Thoughts in a Zoo

By Countee Cullen 1903–1946 Countee Cullen
They in their cruel traps, and we in ours,   
Survey each other’s rage, and pass the hours   
Commiserating each the other’s woe,   
To mitigate his own pain’s fiery glow.   
Man could but little proffer in exchange   
Save that his cages have a larger range.   
That lion with his lordly, untamed heart   
Has in some man his human counterpart,
Some lofty soul in dreams and visions wrapped,   
But in the stifling flesh securely trapped.   
Gaunt eagle whose raw pinions stain the bars   
That prison you, so men cry for the stars!
Some delve down like the mole far underground,   
(Their nature is to burrow, not to bound),
Some, like the snake, with changeless slothful eye,   
Stir not, but sleep and smoulder where they lie.   
Who is most wretched, these caged ones, or we,   
Caught in a vastness beyond our sight to see?

Countee Cullen, “Thoughts in a Zoo” from My Soul’s High Song: The Collected Writings of Countee Cullen. Copyrights held by the Amistad Research Center, Tulane University, administered by Thompson and Thompson, Brooklyn, NY.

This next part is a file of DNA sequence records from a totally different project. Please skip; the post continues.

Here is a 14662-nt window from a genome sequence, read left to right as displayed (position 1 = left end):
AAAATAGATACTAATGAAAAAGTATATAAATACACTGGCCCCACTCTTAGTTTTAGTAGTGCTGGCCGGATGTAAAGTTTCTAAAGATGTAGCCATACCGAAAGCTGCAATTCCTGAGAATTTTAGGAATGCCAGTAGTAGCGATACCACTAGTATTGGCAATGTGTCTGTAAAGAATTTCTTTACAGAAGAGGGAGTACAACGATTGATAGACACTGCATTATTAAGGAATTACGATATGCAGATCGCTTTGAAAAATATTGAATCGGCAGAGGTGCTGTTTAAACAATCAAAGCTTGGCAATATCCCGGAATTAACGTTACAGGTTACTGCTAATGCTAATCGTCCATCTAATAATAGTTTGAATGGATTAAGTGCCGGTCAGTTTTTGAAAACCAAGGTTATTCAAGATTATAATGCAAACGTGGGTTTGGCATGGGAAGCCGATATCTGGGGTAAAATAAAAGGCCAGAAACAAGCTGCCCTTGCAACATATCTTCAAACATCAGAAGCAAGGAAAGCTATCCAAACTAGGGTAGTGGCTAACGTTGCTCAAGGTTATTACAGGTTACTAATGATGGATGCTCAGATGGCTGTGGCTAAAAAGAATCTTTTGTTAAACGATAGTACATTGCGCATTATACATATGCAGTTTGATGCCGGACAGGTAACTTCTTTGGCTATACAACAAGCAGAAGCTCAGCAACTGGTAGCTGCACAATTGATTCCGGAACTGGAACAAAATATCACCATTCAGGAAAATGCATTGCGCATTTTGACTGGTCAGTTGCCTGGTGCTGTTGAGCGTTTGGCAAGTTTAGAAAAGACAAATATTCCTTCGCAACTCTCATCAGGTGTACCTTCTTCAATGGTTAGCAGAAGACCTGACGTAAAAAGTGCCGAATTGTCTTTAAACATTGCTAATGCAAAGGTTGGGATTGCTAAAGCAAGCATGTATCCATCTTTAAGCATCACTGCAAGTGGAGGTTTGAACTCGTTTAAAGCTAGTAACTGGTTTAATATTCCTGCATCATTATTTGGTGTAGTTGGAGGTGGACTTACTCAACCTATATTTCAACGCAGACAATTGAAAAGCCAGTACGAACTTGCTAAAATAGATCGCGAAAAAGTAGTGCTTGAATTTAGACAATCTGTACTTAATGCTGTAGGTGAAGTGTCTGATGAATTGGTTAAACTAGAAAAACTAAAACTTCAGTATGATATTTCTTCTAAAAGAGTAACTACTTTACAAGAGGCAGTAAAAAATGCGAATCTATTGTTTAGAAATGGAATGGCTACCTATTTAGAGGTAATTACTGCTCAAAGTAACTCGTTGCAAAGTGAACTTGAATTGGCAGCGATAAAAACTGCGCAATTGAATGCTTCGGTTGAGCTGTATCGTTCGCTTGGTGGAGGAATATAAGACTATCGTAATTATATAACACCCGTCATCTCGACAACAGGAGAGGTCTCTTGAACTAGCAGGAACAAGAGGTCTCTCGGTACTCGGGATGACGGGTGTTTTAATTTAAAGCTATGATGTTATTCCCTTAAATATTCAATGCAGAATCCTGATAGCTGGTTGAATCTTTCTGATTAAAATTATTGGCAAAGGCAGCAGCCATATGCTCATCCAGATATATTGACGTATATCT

Source: My Soul’s High Song: The Collected Writings of Countee Cullen (Anchor Books, 1991)

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Poet Countee Cullen 1903–1946

SCHOOL / PERIOD Harlem Renaissance

Subjects Pets, Relationships

Poetic Terms Couplet

 Countee  Cullen


Countee Cullen was perhaps the most representative voice of the Harlem Renaissance. His life story is essentially a tale of youthful exuberance and talent of a star that flashed across the Afro-American firmament and then sank toward the horizon. When his paternal grandmother and guardian died in 1918, the fifteen-year-old Countee LeRoy Porter was taken into the home of the Reverend Frederick A. Cullen, the pastor of Salem . . .

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Poem Categorization

SUBJECT Pets, Relationships

SCHOOL / PERIOD Harlem Renaissance

Poetic Terms Couplet

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Originally appeared in Poetry magazine.

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